Oskar Schlemmer, Dinner Party, 1935. Public domain.

I think most people like to walk away from a dinner party saying, “What a lovely evening.” I do. But I don’t feel compelled to do that. I know it’s not always possible. Also, I prefer people who don’t necessarily regard the warm glow of candlelight or the sound of a thirty-seven-dollar bottle of listán negro being poured into a glass as an automatic call for politeness, regardless of what is being said, or happening in the world. It’s commendable to walk into a dinner party assuming you’ll have a nice time but wise to prepare yourself for the wrong-thinking of your fellow guests.

There are people who never become openly enraged at dinner parties but I am probably not interested in knowing them. I love telling people stories about me getting upset at dinner parties. Here is one: I was at a small dinner party recently where my companions started talking about what they perceived as the huge problem of anti-Semitism on college campuses. While I do not doubt anti-Semitism exists on college campuses, I would not classify resisting and protesting Israel’s seventy-five-year occupation of Palestine, near twenty-year blockade of Gaza, and killing of tens of thousands of people as anti-Semitism. 

All I could manage in this situation was a dismissive snort. I was asked to explain my snort, but I knew that if I did I would be beaten to death with facts from one newspaper, which I also read and with whose arguments I have become numbly familiar, so I just snorted again, left the table, and went to bed. Now, the hosts of this dinner party were my own parents. I got lucky in this instance. Most dinner-party invitations do not include a bed and an en suite bathroom. Whatever you are willing to say you must also be willing to stew in.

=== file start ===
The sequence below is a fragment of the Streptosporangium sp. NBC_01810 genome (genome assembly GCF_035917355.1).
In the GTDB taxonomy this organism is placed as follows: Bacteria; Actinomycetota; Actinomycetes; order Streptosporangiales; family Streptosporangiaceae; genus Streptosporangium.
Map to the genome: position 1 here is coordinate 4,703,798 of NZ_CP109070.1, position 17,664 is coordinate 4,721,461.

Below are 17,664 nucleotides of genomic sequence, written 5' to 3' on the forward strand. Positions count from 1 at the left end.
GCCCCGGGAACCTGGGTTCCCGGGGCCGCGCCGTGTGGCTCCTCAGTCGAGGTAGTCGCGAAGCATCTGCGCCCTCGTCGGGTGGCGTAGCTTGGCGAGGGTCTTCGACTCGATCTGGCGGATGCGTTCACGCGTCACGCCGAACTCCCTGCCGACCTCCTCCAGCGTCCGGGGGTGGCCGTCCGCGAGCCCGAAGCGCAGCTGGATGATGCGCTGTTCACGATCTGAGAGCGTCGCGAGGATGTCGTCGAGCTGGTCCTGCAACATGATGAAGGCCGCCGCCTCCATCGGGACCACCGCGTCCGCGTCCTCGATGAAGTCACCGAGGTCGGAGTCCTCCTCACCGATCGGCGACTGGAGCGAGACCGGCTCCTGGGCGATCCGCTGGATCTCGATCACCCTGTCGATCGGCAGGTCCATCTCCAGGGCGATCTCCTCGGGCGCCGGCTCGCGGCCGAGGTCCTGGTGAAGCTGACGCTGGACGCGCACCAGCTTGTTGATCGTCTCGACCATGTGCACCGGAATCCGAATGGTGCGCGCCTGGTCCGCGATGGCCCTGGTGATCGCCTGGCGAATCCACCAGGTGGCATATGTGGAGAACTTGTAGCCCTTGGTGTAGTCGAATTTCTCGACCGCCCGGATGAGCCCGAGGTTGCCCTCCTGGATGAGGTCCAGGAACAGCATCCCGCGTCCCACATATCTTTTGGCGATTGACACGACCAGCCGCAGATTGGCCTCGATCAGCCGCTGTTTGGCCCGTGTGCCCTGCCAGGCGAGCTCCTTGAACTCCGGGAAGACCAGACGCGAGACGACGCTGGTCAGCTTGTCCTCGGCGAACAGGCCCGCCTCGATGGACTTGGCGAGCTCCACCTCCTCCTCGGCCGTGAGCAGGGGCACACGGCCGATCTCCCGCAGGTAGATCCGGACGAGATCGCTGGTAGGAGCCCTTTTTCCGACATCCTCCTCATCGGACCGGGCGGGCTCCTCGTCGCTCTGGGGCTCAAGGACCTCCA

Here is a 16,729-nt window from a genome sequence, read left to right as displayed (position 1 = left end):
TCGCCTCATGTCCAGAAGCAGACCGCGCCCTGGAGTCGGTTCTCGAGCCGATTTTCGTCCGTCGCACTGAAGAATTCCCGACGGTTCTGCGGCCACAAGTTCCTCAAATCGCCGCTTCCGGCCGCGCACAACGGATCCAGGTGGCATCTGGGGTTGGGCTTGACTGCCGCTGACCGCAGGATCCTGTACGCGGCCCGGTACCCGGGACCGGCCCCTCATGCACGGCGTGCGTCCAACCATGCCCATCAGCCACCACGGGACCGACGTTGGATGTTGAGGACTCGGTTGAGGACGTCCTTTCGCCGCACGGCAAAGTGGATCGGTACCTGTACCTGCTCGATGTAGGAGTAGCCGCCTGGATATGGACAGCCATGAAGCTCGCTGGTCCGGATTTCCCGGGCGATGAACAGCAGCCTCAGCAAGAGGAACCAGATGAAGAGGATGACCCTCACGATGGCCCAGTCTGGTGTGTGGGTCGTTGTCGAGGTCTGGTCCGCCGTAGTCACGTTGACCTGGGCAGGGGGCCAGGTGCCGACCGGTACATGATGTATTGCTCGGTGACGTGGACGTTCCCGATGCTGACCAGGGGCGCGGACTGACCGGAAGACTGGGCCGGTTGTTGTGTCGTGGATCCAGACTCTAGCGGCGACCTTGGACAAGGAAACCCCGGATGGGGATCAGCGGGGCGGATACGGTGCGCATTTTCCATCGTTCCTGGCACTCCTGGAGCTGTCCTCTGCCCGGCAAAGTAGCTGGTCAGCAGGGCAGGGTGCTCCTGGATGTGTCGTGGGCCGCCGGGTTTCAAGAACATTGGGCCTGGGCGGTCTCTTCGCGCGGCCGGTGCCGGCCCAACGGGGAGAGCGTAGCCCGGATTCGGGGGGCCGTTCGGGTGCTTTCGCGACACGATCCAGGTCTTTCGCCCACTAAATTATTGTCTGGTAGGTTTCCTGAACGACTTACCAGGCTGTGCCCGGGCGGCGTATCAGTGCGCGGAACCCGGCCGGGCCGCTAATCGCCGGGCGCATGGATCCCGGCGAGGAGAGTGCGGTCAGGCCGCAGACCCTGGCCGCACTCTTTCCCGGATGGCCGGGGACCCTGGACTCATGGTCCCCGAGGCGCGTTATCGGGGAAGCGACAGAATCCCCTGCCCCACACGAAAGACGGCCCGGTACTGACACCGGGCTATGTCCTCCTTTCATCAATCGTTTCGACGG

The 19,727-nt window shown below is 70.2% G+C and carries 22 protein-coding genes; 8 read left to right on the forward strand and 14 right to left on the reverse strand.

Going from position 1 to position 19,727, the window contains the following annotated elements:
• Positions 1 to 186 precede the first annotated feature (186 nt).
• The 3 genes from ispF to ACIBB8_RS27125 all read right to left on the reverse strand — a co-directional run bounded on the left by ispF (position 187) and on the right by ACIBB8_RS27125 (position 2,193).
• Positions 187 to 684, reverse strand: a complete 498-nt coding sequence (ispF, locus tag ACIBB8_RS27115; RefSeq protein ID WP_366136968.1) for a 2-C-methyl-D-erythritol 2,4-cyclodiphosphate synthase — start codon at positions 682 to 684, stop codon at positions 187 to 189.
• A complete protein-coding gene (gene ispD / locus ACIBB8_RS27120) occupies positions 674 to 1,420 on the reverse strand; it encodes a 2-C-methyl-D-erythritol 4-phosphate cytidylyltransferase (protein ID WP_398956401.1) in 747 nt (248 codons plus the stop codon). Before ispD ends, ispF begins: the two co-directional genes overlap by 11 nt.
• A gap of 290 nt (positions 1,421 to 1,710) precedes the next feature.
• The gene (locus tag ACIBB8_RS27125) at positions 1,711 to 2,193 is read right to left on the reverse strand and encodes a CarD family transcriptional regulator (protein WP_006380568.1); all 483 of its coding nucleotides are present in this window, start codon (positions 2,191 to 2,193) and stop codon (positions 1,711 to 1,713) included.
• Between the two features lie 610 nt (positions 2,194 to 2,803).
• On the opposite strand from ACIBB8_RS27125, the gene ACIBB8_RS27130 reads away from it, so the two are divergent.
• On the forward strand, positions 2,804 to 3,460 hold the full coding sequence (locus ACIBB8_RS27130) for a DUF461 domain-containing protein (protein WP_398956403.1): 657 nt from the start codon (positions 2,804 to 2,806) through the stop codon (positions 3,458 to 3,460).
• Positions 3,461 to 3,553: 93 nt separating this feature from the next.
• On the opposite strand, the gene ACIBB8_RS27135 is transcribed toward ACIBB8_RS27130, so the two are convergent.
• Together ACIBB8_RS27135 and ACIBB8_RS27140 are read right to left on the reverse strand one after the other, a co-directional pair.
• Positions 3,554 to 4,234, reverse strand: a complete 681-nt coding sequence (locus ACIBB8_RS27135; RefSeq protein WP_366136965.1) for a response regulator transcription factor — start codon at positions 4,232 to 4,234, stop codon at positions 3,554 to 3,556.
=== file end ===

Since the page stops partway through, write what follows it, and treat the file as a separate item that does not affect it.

I have a friend who is a film critic who was at a dinner party several years ago when another guest proclaimed, “If Walt Whitman were alive today, he would definitely be writing for television.” No one has ever said to me that if so-and-so dead writer were alive today they would definitely be writing for television. But my friend, because of his job, has similar observations made to him “about every eighteen months.” So he was prepared with a response: “That’s a ridiculous thing to say. You don’t know what you’re talking about. What makes you think that Walt Whitman would ever write for television?”   

The person had no answer. 

I asked him if this was awkward and he said, “Yeah, it was awkward. But I mean, there’s nothing we know about Walt Whitman that would lead us to believe he would write for television if he were alive today. This type of comment began with Shakespeare, which I don’t really buy, but at least makes some sense because he’s a playwright, but then it’s spread to just any great author of the past. The only purpose of a remark like this is to elevate the medium of television writing.” 

Another friend of mine, who is not a mother, tagged along to a dinner party with a close friend of hers who is. Motherhood was in fact what bound all the women at this gathering; it was explicitly a mothers’ group. Perhaps my friend, destined from birth to a life of making sharp observations about children and mothers, should not have been there in the first place. But she had only a short visit with her friend, and she went, promising to be cheerful.